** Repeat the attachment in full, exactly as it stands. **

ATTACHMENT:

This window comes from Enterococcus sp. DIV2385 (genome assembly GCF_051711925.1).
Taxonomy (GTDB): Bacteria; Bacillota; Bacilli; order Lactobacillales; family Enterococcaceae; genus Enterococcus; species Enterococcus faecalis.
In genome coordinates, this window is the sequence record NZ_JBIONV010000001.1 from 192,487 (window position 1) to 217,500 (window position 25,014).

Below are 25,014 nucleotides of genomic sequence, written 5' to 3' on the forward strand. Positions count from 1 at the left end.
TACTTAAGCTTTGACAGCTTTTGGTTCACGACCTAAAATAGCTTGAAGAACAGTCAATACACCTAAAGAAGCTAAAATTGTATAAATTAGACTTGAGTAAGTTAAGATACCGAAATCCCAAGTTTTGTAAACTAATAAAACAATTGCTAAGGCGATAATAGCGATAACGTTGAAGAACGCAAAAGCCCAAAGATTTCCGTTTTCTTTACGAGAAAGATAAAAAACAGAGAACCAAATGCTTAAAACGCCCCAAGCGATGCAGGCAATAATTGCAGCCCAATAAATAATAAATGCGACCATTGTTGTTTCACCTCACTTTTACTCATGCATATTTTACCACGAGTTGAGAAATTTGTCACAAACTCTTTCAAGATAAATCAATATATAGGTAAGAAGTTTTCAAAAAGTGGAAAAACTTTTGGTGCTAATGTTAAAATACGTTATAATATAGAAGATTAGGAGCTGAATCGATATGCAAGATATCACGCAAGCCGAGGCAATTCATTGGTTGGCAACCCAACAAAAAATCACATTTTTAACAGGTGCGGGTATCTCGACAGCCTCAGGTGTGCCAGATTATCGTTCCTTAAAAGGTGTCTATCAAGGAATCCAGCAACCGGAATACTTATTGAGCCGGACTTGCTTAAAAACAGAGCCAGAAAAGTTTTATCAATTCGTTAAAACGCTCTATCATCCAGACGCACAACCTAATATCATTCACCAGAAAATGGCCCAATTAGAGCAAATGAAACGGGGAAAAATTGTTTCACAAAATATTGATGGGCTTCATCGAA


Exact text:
This window comes from Enterococcus sp. DIV2385 (genome assembly GCF_051711925.1).
Taxonomy (GTDB): Bacteria; Bacillota; Bacilli; order Lactobacillales; family Enterococcaceae; genus Enterococcus; species Enterococcus faecalis.
In genome coordinates, this window is the sequence record NZ_JBIONV010000001.1 from 192,487 (window position 1) to 217,500 (window position 25,014).

Below are 25,014 nucleotides of genomic sequence, written 5' to 3' on the forward strand. Positions count from 1 at the left end.
TACTTAAGCTTTGACAGCTTTTGGTTCACGACCTAAAATAGCTTGAAGAACAGTCAATACACCTAAAGAAGCTAAAATTGTATAAATTAGACTTGAGTAAGTTAAGATACCGAAATCCCAAGTTTTGTAAACTAATAAAACAATTGCTAAGGCGATAATAGCGATAACGTTGAAGAACGCAAAAGCCCAAAGATTTCCGTTTTCTTTACGAGAAAGATAAAAAACAGAGAACCAAATGCTTAAAACGCCCCAAGCGATGCAGGCAATAATTGCAGCCCAATAAATAATAAATGCGACCATTGTTGTTTCACCTCACTTTTACTCATGCATATTTTACCACGAGTTGAGAAATTTGTCACAAACTCTTTCAAGATAAATCAATATATAGGTAAGAAGTTTTCAAAAAGTGGAAAAACTTTTGGTGCTAATGTTAAAATACGTTATAATATAGAAGATTAGGAGCTGAATCGATATGCAAGATATCACGCAAGCCGAGGCAATTCATTGGTTGGCAACCCAACAAAAAATCACATTTTTAACAGGTGCGGGTATCTCGACAGCCTCAGGTGTGCCAGATTATCGTTCCTTAAAAGGTGTCTATCAAGGAATCCAGCAACCGGAATACTTATTGAGCCGGACTTGCTTAAAAACAGAGCCAGAAAAGTTTTATCAATTCGTTAAAACGCTCTATCATCCAGACGCACAACCTAATATCATTCACCAGAAAATGGCCCAATTAGAGCAAATGAAACGGGGAAAAATTGTTTCACAAAATATTGATGGGCTTCATCGAA